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Labor's broken election promise hits rural productivity.

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Labor’s Broken Election Promise Hits Rural Productivity Wednesday, 28 May 2008

Budget estimates today revealed that Labor’s election promise to provide an additional $15 million to Australia’s rural research and development corporations has been broken, Senator Scullion said today.

Australia’s agricultural sector contributes an average of aro und 12% of our GDP and employs directly and indirectly 1.6 million people, or 1 in 6 of all jobs in this country.

Page 7 Labor’s Election policy for their Plan for Primary Industries states:

Strengthening Rural Research and Development Labor supports the current funding formula that provides for industry levies and matching funding by the Federal Government for investment in rural research. However, in recognition of declining revenues as a result of drought, a Rudd Labor Government will invest an extra $15 million in rural RDCs through Australia’s Farming Future.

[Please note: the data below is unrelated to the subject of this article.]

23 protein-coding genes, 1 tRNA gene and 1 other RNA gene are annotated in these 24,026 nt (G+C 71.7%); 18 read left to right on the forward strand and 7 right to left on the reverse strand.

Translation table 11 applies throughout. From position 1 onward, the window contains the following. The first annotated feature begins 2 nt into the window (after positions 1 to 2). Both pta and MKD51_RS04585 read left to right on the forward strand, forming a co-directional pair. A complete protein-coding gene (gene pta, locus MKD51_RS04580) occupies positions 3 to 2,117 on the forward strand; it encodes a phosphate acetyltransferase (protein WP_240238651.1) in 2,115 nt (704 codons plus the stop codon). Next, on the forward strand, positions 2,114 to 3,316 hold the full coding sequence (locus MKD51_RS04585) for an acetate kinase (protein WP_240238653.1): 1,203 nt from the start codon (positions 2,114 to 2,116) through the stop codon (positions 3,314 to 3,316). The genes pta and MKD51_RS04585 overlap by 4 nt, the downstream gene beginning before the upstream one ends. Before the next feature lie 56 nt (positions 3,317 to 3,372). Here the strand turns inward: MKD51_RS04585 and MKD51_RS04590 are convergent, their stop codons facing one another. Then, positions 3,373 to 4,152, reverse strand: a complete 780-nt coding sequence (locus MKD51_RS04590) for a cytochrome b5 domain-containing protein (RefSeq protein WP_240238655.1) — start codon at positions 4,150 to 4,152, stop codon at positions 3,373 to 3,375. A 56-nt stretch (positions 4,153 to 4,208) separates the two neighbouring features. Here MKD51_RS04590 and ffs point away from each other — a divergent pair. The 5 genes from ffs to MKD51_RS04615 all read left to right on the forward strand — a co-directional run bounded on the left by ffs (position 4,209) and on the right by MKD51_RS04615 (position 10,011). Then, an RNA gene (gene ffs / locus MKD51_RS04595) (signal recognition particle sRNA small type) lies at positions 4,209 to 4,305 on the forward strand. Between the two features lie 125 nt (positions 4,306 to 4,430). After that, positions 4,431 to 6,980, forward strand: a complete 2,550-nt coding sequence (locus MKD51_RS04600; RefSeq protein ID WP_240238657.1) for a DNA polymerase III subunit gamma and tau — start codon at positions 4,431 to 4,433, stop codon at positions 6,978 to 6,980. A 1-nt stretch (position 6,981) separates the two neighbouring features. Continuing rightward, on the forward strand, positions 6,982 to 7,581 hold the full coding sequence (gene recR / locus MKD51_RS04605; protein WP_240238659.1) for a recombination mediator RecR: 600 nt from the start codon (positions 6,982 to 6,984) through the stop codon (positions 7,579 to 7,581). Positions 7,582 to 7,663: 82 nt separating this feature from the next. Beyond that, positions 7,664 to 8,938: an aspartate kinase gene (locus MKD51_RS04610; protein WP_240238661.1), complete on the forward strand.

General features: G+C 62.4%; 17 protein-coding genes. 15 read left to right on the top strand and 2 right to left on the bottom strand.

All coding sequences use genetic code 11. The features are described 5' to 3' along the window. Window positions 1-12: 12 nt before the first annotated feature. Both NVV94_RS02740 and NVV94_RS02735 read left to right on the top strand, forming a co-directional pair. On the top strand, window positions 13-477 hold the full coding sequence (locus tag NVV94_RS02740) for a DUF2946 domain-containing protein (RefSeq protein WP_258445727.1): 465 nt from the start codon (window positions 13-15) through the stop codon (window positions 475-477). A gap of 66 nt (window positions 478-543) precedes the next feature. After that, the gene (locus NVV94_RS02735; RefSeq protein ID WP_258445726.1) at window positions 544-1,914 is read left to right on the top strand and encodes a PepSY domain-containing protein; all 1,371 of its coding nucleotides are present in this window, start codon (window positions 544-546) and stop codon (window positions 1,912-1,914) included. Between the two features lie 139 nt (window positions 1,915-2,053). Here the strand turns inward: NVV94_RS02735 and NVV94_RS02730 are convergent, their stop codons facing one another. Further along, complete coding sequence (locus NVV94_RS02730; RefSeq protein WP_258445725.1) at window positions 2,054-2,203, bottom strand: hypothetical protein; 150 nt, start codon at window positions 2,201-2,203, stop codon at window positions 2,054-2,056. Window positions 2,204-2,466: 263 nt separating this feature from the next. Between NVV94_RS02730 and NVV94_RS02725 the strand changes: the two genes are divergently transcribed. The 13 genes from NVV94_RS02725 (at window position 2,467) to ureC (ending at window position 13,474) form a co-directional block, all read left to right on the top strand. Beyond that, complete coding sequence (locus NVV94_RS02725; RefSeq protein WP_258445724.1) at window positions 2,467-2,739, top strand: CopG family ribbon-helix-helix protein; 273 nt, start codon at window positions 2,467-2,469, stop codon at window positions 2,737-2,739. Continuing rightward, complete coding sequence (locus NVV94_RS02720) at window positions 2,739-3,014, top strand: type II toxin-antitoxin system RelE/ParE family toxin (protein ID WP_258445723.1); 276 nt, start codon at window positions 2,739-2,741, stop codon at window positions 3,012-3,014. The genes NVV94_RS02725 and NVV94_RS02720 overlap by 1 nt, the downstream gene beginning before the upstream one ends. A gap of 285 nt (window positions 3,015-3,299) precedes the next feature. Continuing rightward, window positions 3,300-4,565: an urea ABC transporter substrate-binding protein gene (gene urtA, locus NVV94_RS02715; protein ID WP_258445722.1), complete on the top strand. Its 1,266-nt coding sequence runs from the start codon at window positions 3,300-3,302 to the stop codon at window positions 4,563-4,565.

“Labor have been in office for barely 6 months and all we have seen from the government is a sustained attack on Australian farmers.


or’s achievements to date include:

z Over $1 billion cut from the Agriculture Fisheries and Forestry Budget z Scrapping the successful Farmbis training program. z Savagely cutting food innovation grants. z Closing CSIRO agriculture research sites in Queensland, Victoria and WA, and now z Broken election promise for support to rural research and development.

“Australian farmers provide not only the nations food and fibre, they export high quality produce right around the world, said Senator Scullion.

“They successfully compete against foreign subsidies, a rising dollar and advances being made in developing countries. They achieve such success due to the continued investment in research, product and process development.

“Labor has now placed farm productivity and farm viability at risk with their short sighted razor gang cuts.

“Farmers must be asking themselves what they ever did to deserve such a savage attack upon their livelihoods, said Senator Scullion.

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